@geologynews wanted to know where he could find “a list of all earthquakes from 2010 (say, >M5.0+), not just from the past week or month.” At the Incorporated Research Institutions for Seismology (IRIS) Earthquake Browser, of course!
The following map shows all 3228 earthquakes between January 1st, 2010 and today.
In two months, a tiny fraction of a percentage of a blink of the geological eye, there were around three thousand recorded movements of the lithosphere. They nicely outline Earth’s plates and some intra-plate activity: Oceans subducting under continents, the mid-Atlantic rift quietly creating new crust, the furious Pacific Ring of Fire, the East African Rift, India ramming away at Asia and America unraveling at the Basin and Range. The Earth is alive and doing its thing. Earthquakes aren’t oddities, they are the natural norm. Never forget that.
Next up are all earthquakes of Magnitude 5.0 and above for the same time frame. These make up around 20% of all earthquakes in the last two months.
The IRIS Earthquake Browser uses the Google base map and interface, so you can zoom in on particular earthquake-hit regions and look at satellite imagery and terrain data along with regular map view.
I urge everyone to donate as much as they can to the victims of the earthquakes in Chile and Haiti, and also ask you to take an objective stance towards why natural disasters happen. As I explained to my physician brother who was concerned about the frequency and severity of recent earthquakes and attendant natural disasters, think of the earth as the human body, i.e. it’s all inter-connected and there is a perfectly plausible reason for all “ailments,” even ones we don’t yet fully understand.
Let’s use Haiti and Chile themselves as examples. Haiti is an impoverished and deforested former French island colony sitting on the steep, clayey soil over an active strike-slip fault which just moved in a catastrophic manner in the lead-up to the rainy and hurricane seasons. I hope to still be alive when the nation is rebuilt and recovers from its ongoing and upcoming physical, emotional and social trauma. The geographic shape of Chile could not have been fashioned more disastrously by the gods themselves. The nation parallels an active subduction zone to the west and a highly-explosive mountain range to the east. When were this earthquake and associated tsunami NOT going to happen? (As it happened half a century before. And how long until the Andes let one loose?) Thankfully, Chilean buildings are more sturdy in build and the earthquake occurred offshore and not directly underfoot as in the case of Haiti. This also highlights the difference between the magnitude and intensity of an earthquake and why a 7.0 in Haiti wreaked more havoc than an 8.8 in Chile. Again, this time around, the generated tsunami did not take as many lives as in 2004.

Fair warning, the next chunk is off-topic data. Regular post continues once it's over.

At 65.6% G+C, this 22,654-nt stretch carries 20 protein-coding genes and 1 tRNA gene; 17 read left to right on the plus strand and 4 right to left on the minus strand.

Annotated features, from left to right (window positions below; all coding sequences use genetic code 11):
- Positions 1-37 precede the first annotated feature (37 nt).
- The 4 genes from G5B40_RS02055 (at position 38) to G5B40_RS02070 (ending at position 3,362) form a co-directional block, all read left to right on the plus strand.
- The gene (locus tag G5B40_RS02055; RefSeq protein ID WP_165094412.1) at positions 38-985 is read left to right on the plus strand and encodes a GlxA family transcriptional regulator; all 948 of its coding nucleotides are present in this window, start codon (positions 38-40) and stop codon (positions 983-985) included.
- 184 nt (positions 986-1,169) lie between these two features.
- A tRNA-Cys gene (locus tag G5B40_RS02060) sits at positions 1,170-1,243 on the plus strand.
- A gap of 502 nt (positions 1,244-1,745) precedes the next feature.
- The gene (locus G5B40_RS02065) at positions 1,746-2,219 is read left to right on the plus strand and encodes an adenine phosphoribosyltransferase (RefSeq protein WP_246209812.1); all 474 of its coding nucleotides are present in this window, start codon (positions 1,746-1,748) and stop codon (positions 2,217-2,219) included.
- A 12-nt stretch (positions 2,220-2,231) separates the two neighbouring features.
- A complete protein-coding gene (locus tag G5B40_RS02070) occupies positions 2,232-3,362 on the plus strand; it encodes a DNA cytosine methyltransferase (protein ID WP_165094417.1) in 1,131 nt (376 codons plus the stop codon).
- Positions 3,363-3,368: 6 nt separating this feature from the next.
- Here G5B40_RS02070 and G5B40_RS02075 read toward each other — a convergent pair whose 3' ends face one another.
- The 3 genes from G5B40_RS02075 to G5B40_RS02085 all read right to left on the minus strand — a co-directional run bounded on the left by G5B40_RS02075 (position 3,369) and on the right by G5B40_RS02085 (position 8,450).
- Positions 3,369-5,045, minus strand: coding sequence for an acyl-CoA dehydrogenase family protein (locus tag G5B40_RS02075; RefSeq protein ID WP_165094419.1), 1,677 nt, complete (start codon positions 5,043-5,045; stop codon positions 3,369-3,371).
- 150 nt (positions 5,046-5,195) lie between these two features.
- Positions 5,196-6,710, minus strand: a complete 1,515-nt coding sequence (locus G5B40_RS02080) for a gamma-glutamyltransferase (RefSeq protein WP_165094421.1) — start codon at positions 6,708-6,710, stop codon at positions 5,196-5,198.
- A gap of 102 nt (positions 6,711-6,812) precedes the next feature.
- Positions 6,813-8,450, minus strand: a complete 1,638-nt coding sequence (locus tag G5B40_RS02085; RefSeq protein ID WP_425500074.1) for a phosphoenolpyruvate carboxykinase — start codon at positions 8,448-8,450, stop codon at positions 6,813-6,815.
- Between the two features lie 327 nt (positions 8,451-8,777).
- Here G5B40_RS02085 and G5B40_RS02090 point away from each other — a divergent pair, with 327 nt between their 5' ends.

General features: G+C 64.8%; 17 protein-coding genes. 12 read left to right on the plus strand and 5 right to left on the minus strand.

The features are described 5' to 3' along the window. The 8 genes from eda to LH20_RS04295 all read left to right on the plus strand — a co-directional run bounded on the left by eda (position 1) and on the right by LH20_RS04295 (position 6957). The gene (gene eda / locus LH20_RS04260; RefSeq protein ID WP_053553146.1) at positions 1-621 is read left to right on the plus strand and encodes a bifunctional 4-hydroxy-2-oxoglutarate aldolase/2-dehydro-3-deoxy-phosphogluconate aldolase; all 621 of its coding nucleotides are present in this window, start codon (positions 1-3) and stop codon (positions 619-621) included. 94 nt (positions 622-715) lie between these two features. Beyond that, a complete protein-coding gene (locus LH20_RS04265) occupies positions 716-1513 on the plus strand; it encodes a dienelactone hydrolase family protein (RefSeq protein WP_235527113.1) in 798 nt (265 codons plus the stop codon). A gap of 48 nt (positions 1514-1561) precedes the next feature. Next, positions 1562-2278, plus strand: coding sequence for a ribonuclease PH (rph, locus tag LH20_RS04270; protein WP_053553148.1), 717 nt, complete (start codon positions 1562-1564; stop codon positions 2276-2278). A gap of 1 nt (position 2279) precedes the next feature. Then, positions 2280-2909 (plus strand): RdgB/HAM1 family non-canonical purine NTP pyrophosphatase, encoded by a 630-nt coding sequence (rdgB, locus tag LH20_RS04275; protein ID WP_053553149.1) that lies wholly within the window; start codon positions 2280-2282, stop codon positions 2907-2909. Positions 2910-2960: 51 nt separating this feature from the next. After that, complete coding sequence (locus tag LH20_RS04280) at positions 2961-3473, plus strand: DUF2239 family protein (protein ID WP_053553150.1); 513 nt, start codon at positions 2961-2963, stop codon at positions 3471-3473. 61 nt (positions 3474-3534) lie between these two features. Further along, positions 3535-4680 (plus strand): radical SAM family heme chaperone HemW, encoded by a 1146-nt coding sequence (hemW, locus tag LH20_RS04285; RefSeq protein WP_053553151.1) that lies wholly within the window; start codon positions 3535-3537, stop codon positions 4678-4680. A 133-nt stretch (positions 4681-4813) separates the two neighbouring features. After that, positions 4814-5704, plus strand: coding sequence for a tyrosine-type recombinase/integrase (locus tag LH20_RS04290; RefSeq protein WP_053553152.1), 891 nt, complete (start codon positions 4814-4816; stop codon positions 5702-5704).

Each new natural and unnatural disaster definitely weakens our collective will, but it’s not an excuse for brain rot. This is why I’m glad to be alive in the internet age. We use this interconnectedness to give and get help, hope and knowledge. Vive Haiti. Vive Chile.